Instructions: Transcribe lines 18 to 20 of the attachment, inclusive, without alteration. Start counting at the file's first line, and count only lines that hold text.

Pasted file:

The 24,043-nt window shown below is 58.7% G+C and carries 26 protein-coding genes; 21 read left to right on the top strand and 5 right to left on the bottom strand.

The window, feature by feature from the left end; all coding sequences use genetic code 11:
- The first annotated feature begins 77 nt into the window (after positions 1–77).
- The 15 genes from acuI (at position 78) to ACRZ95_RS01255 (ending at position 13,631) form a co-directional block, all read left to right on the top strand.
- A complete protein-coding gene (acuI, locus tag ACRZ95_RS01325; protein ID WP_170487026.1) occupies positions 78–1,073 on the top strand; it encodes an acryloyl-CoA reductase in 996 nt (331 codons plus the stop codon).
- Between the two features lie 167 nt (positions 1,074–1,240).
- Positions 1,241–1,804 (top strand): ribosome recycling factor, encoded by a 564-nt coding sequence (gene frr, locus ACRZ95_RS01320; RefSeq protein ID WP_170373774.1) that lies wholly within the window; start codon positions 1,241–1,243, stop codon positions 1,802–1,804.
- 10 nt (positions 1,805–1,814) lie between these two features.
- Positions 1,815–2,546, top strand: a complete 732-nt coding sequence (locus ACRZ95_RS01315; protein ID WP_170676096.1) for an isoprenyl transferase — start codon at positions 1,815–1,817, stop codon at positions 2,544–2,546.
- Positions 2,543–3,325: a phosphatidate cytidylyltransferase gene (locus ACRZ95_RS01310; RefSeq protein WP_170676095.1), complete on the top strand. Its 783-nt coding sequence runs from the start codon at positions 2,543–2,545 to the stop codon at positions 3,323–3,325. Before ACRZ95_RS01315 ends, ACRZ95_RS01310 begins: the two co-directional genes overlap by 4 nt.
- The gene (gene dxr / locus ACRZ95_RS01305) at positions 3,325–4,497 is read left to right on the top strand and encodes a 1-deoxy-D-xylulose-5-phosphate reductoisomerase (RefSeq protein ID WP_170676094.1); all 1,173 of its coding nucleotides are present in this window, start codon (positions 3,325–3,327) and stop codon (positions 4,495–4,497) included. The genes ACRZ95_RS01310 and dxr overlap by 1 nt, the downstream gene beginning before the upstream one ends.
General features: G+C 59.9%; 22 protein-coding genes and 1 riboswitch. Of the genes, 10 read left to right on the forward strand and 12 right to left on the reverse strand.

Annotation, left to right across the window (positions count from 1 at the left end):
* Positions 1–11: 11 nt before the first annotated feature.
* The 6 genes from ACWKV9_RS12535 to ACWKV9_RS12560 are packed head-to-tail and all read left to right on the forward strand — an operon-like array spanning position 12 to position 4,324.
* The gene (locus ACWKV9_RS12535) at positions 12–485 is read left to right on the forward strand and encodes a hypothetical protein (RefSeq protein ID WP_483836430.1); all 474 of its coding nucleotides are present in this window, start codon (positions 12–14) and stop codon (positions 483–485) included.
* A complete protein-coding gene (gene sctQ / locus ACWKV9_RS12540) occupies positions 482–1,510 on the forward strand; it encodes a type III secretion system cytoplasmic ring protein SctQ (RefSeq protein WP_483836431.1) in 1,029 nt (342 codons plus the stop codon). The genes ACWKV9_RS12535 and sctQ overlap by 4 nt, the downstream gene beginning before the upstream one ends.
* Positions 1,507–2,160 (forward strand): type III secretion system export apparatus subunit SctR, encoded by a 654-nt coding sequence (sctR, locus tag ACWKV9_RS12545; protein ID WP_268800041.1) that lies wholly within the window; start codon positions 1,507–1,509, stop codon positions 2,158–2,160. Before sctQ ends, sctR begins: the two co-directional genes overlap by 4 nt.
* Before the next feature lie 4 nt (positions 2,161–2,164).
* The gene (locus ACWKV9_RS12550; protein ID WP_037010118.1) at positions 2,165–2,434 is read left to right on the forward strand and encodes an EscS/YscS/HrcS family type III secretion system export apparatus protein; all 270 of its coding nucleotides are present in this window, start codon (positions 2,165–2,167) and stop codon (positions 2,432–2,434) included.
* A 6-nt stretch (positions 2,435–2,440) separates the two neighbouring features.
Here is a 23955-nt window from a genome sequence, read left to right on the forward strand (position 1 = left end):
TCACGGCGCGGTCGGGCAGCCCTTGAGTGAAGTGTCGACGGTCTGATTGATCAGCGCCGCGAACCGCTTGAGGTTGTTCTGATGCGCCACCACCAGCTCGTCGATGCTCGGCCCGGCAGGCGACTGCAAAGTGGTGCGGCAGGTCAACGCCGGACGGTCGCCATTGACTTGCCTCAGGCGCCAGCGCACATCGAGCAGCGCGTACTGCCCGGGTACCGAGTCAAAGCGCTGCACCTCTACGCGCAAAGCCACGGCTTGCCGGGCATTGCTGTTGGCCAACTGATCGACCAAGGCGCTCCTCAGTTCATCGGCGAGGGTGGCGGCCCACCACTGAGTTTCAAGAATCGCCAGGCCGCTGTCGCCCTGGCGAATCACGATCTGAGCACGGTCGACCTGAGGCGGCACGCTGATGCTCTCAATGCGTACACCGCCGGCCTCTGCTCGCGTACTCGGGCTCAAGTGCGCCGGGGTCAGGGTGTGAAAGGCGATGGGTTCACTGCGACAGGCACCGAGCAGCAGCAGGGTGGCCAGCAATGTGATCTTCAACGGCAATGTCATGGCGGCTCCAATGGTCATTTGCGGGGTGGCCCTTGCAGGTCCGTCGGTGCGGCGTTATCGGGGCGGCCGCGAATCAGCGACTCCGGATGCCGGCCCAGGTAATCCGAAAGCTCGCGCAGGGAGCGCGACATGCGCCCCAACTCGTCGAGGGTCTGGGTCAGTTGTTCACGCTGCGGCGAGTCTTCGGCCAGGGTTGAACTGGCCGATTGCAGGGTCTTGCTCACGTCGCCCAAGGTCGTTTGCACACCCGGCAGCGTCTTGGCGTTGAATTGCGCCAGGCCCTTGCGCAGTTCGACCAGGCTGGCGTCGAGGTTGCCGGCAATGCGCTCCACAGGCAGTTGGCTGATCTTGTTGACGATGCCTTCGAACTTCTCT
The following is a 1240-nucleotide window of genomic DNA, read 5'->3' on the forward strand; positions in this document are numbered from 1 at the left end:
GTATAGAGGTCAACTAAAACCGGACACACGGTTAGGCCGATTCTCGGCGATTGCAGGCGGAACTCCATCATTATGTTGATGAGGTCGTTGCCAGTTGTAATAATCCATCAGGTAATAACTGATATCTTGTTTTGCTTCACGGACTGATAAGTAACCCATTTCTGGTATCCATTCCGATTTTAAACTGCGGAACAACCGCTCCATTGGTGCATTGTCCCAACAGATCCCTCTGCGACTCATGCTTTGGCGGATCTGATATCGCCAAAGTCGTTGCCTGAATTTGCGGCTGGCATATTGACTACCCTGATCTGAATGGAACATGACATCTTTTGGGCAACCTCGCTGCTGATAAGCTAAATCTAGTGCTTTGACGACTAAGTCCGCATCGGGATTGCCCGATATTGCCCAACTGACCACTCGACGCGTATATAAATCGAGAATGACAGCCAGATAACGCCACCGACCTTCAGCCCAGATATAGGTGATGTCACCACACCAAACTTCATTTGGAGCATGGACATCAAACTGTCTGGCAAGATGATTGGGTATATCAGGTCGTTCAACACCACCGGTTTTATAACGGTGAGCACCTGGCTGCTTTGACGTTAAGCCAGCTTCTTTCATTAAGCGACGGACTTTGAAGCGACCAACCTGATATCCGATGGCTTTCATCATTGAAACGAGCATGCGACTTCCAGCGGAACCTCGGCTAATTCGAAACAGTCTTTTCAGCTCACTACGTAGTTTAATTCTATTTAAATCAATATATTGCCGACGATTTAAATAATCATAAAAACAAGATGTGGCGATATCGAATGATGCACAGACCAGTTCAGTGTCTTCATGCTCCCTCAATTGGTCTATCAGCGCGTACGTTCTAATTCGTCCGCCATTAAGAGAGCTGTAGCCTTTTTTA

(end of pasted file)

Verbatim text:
* Positions 1,507–2,160 (forward strand): type III secretion system export apparatus subunit SctR, encoded by a 654-nt coding sequence (sctR, locus tag ACWKV9_RS12545; protein ID WP_268800041.1) that lies wholly within the window; start codon positions 1,507–1,509, stop codon positions 2,158–2,160. Before sctQ ends, sctR begins: the two co-directional genes overlap by 4 nt.
* Before the next feature lie 4 nt (positions 2,161–2,164).
* The gene (locus ACWKV9_RS12550; protein ID WP_037010118.1) at positions 2,165–2,434 is read left to right on the forward strand and encodes an EscS/YscS/HrcS family type III secretion system export apparatus protein; all 270 of its coding nucleotides are present in this window, start codon (positions 2,165–2,167) and stop codon (positions 2,432–2,434) included.